Image is composed from multi-temporal analysis (top) and topographic map of the area (bottom). Multi-temporal analysis is done on a basis of scenes from 2018-01-01 to 2019-01-01 with cloud coverage <5%. All bigger water bodies are correctly identified by the script (Indian Ocean on the east with lagoon, various lakes, reservoirs, ponds, etc.). In the coastal area, there are various smaller areas, which are probably result of temporal presence of water surface (tide, rainfall, irrigation). Rivers are mostly not identified. Reason for that are most probably vegetation and high turbidity. In the areas not identified as water bodies, RBG output shows land surface and partially clouds. Reason for later is that non water bodies’ surfaces return average RGB value of multi-temporal analysis.

Image is composed from script analysis (top) and topographic map of the area (bottom). Analysed area is western Canada around Whitehorse. Most of the bigger water bodies are (partially) detected (Lake Laberge, Ajshibik Lake, Sekulmun Lake and smaller lakes). Partially also parts of rivers were identified and can be seen as thin line shapes (south-east). Close-up of the image shows on various false detection of water bodies for individual pixels. Therefore for interpretation of water bodies` mapping in this scene, there is higher probability for water bodies’ detected shape has thin line or nucleated shape. In addition, water bodies on the west are not detected as there is thin cloud or fog coverage. Therefore, Kluane Lake is not detected. Filtering false detection of snow/ice area in this scene works quite well, as false detection only happens in shadow areas.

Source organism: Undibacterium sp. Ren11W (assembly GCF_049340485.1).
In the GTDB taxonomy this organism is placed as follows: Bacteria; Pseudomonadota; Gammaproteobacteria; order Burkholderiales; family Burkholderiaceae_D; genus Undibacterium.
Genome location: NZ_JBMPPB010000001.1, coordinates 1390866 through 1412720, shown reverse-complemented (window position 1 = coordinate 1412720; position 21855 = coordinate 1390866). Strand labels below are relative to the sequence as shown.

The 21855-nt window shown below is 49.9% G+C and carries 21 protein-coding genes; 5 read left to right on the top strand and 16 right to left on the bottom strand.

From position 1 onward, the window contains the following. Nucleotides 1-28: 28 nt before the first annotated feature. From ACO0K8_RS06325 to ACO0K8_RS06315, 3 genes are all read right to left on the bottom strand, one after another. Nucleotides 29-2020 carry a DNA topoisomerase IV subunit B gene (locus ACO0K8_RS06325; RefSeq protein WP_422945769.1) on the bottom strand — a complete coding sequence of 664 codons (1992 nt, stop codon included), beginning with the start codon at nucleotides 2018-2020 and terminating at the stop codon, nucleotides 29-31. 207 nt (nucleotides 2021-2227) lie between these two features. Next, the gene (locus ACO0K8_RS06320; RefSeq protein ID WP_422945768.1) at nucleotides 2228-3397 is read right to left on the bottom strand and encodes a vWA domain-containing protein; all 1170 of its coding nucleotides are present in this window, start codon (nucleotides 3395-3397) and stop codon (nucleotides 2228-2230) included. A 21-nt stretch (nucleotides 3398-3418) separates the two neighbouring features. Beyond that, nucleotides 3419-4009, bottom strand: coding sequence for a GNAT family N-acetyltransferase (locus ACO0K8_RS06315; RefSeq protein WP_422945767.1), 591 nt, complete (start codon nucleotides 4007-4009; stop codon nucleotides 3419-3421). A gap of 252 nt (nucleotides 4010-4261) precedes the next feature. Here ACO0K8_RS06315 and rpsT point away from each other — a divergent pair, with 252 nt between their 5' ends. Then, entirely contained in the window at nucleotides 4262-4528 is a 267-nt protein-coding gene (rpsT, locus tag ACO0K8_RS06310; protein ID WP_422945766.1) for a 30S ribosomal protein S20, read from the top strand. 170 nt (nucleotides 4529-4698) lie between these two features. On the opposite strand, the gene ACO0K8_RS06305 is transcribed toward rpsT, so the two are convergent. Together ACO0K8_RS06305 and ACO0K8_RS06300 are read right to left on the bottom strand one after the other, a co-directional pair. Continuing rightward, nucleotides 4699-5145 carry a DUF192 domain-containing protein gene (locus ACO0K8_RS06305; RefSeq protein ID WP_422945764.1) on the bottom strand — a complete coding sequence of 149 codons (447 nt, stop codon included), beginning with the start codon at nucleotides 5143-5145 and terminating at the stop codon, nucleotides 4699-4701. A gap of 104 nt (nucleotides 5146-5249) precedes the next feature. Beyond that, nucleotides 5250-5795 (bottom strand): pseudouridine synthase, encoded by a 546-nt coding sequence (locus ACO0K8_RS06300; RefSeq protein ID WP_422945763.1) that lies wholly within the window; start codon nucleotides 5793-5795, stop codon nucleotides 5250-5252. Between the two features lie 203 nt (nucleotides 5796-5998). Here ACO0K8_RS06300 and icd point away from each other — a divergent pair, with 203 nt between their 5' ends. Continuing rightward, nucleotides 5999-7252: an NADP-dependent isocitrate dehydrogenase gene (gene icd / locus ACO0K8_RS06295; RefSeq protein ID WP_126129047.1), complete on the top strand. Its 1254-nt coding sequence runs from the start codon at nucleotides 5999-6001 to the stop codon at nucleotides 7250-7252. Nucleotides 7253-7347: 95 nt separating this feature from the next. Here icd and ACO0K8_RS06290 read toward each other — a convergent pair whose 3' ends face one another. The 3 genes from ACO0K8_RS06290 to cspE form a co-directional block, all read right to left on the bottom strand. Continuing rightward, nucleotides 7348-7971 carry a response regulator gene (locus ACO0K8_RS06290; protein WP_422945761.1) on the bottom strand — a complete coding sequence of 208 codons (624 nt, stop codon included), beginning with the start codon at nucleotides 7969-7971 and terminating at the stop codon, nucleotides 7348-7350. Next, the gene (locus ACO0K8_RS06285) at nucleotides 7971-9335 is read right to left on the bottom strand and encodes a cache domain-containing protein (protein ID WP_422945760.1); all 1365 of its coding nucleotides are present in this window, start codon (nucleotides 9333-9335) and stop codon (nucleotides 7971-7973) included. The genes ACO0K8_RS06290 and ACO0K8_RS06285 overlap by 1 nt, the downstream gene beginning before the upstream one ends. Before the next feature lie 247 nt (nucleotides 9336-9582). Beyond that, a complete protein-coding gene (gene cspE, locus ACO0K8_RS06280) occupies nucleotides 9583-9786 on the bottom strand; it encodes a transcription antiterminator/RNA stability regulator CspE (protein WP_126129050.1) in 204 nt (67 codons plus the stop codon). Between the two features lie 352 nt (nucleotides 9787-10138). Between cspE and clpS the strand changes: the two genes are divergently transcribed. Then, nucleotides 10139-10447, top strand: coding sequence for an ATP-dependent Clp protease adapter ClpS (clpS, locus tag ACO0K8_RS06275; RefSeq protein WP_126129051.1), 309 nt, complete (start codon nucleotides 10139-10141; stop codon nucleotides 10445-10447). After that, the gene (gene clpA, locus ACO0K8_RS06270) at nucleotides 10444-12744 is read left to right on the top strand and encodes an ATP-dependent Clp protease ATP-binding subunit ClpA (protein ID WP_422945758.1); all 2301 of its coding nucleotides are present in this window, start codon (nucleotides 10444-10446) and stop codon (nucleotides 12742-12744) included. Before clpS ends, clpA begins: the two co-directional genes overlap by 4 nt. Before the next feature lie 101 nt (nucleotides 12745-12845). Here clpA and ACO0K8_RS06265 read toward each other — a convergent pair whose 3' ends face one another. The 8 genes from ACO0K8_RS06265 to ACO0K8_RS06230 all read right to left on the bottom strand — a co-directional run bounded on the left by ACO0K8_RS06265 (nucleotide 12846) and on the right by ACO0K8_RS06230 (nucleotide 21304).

4) Southern Australia, Sentinel-2, 2019-10-24

Image shows south of Australia, part of Lake Alexandria on the coastline. Almost all water bodies are appropriately detected, from ocean and Lake Alexandria, to smaller ponds. Only smaller streams are falsely not detected as water bodies as they are close to the resolution limit and might have present vegetation, which makes detection impossible.

5) South Democratic Republic of Congo, Sentinel-2, 2019-07-10

Image shows south of Democratic Republic of Congo. Biggest detected water body is Lac Kisale. In addition other water bodies are detected, from lakes, ponds, reservoirs, to rivers. Even though scene has low illumination, water bodies’ detection works very well. Comparing with topographic map, there are more water bodies’ detected with the script. Shapes of water bodies (nucleated, thin line) shows on right detection and not on false detection of the script.

## Credits

[1] Du, Y., Zhang Y., Ling, F., Wang, Q., Li, W., Li, X. 2016. Water Bodiesí Mapping from Sentinel-2 Imagery with Modified Normalized Difference Water Index at 10-m Spatial Resolution Produced by Sharpening the SWIR Band.

[2] Feyisa, G.L., Fensholt R., Meilby, H., Proud S. 2014. Automated Water Extraction Index: A New Technique for Surface Water Mapping Using Landsat Imagery.

[3] Acharya, T.D., Subedi, A., Lee, D.H. 2018. Evaluation of Water Indices for Surface Water Extraction in a Landsat 8 Scene of Nepal.

## References

[4] Sentinel Hub. Normalized difference vegetation index.

[5] Wikipedia. Normalized difference vegetation index.

[6] Sentinel Hub. Clouds classification script.

[7] ESA. Level-2A Algorithm Overview.

[8] Sentinel Hub. NDWI Normalized Difference Water Index.

[9] Sentinel Hub Forum. How to have a NDVI anomaly image.

[10] Rasul, A., Baltzer, H., Faqe Ibrahim, G.R., Hameed, H.M., Wheeler, J., Adamu, B., Ibrahim, S., Najmaddin, P.M. 2018. Applying Built-Up and Bare-Soil Indices from Landsat 8 to Cities in Dry Climates.

[11] Lefebvre, G., Davranche, A., Willm, L., Campagna, J., Redmond L., Merle, C., Guelmami, A., Poulin, B. 2019. Introducing WIW for Detecting the Presence of Water in Wetlands with Landsat and Sentinel Satellites.

[12] Wei, W., Li Q., Zhang, Y., Du, X., Wang, H. 2018. Two-Step Urban Water Index (TSUWI): A New Technique for High-Resolution Mapping of Urban Surface Water.

[13] Yanf, X., Qin, Q., Grussenmeyer, P., Koehl, M. 2018. Urban surface water body detection with suppressed built-up noise based on water indices from Sentinel-2 MSI imagery.

[14] Vaibhav, D. and Kumar, D. 2019. Remote Sensing and GIS Approach for Spatiotemporal Mapping of Ramganga Reservoir.